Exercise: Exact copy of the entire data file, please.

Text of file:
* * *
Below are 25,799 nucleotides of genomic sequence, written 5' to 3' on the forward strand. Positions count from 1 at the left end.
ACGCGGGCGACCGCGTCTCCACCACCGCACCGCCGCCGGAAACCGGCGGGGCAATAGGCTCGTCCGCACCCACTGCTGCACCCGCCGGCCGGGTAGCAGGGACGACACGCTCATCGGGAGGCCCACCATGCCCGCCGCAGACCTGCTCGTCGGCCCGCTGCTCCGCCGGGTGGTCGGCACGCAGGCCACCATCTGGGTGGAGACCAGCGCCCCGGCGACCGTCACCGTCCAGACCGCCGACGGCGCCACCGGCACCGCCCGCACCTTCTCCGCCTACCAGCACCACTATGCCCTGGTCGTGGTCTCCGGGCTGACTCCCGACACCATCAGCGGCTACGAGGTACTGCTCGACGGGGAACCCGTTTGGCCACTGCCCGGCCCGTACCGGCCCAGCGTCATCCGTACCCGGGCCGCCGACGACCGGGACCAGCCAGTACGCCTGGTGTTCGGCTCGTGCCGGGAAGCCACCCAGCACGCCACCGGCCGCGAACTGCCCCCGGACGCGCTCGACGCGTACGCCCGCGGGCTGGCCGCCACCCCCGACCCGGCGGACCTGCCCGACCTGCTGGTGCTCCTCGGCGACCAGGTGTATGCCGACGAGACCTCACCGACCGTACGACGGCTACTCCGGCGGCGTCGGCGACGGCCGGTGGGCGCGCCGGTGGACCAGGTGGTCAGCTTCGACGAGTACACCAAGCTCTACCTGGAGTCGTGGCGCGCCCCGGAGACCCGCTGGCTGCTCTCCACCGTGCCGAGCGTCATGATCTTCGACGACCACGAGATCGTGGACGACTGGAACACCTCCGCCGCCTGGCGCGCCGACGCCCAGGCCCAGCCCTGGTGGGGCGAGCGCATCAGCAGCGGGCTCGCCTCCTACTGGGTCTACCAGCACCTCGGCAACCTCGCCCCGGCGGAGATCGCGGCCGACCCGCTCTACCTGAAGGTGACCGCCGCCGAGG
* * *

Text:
Below are 25,799 nucleotides of genomic sequence, written 5' to 3' on the forward strand. Positions count from 1 at the left end.
ACGCGGGCGACCGCGTCTCCACCACCGCACCGCCGCCGGAAACCGGCGGGGCAATAGGCTCGTCCGCACCCACTGCTGCACCCGCCGGCCGGGTAGCAGGGACGACACGCTCATCGGGAGGCCCACCATGCCCGCCGCAGACCTGCTCGTCGGCCCGCTGCTCCGCCGGGTGGTCGGCACGCAGGCCACCATCTGGGTGGAGACCAGCGCCCCGGCGACCGTCACCGTCCAGACCGCCGACGGCGCCACCGGCACCGCCCGCACCTTCTCCGCCTACCAGCACCACTATGCCCTGGTCGTGGTCTCCGGGCTGACTCCCGACACCATCAGCGGCTACGAGGTACTGCTCGACGGGGAACCCGTTTGGCCACTGCCCGGCCCGTACCGGCCCAGCGTCATCCGTACCCGGGCCGCCGACGACCGGGACCAGCCAGTACGCCTGGTGTTCGGCTCGTGCCGGGAAGCCACCCAGCACGCCACCGGCCGCGAACTGCCCCCGGACGCGCTCGACGCGTACGCCCGCGGGCTGGCCGCCACCCCCGACCCGGCGGACCTGCCCGACCTGCTGGTGCTCCTCGGCGACCAGGTGTATGCCGACGAGACCTCACCGACCGTACGACGGCTACTCCGGCGGCGTCGGCGACGGCCGGTGGGCGCGCCGGTGGACCAGGTGGTCAGCTTCGACGAGTACACCAAGCTCTACCTGGAGTCGTGGCGCGCCCCGGAGACCCGCTGGCTGCTCTCCACCGTGCCGAGCGTCATGATCTTCGACGACCACGAGATCGTGGACGACTGGAACACCTCCGCCGCCTGGCGCGCCGACGCCCAGGCCCAGCCCTGGTGGGGCGAGCGCATCAGCAGCGGGCTCGCCTCCTACTGGGTCTACCAGCACCTCGGCAACCTCGCCCCGGCGGAGATCGCGGCCGACCCGCTCTACCTGAAGGTGACCGCCGCCGAGG